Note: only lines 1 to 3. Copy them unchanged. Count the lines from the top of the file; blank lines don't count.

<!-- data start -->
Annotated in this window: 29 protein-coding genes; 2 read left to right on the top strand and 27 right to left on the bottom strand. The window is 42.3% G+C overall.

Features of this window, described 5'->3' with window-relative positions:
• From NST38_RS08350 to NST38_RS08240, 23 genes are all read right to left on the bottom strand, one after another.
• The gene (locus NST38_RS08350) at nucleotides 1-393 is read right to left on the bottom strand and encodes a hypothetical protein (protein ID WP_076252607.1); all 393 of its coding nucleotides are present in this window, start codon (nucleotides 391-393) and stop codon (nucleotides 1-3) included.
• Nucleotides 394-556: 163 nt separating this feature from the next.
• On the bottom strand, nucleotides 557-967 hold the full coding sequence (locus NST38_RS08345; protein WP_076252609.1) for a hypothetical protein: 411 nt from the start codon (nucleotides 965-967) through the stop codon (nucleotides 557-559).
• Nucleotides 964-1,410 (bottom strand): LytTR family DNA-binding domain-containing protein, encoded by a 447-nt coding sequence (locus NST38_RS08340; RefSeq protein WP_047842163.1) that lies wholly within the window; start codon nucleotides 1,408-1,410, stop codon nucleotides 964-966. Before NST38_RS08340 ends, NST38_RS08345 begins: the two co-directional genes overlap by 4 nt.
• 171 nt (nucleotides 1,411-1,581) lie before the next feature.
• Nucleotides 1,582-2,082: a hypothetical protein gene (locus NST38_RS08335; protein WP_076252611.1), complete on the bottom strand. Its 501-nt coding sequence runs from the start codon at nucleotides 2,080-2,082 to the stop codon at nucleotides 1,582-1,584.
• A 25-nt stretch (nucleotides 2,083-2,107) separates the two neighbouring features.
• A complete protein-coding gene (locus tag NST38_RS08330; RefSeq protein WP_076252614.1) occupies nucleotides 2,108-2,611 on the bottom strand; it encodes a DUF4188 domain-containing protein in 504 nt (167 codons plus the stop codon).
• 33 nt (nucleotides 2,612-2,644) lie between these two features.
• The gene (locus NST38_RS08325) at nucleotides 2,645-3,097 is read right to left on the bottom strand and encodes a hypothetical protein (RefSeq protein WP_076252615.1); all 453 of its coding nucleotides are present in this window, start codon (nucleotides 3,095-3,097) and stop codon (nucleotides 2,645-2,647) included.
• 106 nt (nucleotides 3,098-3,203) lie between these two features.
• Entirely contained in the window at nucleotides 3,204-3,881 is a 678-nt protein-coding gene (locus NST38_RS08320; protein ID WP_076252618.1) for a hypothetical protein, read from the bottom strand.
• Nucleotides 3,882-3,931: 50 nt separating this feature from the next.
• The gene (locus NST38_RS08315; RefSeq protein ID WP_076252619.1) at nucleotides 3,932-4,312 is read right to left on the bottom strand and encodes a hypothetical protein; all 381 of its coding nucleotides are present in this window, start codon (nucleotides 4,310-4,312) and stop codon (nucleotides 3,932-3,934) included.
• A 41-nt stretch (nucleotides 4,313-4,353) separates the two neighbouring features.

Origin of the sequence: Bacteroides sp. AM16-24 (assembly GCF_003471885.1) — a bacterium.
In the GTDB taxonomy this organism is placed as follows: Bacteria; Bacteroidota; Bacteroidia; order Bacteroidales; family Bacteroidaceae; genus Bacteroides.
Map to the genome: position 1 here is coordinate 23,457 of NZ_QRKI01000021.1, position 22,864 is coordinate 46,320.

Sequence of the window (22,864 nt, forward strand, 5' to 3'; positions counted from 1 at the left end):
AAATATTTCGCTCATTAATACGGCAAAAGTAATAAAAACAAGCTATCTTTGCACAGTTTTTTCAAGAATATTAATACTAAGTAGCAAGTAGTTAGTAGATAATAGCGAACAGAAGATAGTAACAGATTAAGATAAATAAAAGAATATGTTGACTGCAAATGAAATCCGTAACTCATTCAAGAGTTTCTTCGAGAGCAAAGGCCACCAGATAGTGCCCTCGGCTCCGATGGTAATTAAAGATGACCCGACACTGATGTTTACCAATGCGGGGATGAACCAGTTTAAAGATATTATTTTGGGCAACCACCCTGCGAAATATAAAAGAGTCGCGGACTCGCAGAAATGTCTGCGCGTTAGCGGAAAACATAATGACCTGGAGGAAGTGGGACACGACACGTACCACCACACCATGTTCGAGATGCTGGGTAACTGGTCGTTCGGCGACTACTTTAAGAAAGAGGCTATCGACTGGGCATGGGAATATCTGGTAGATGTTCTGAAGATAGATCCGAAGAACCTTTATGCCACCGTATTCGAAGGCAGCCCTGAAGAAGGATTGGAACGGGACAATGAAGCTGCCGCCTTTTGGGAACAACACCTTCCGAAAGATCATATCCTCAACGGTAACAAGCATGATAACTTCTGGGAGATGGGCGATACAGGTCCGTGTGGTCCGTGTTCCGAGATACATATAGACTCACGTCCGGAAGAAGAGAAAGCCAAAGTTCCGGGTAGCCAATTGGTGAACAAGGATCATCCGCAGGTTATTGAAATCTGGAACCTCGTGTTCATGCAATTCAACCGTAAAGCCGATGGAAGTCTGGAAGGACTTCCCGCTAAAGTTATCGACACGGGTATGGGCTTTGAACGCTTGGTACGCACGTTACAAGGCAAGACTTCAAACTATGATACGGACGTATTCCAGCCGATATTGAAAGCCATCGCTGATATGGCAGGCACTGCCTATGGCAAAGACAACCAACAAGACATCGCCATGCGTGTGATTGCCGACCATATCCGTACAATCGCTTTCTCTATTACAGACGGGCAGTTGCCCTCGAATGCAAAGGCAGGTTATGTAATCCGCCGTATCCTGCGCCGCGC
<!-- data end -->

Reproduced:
Annotated in this window: 29 protein-coding genes; 2 read left to right on the top strand and 27 right to left on the bottom strand. The window is 42.3% G+C overall.

Features of this window, described 5'->3' with window-relative positions:
• From NST38_RS08350 to NST38_RS08240, 23 genes are all read right to left on the bottom strand, one after another.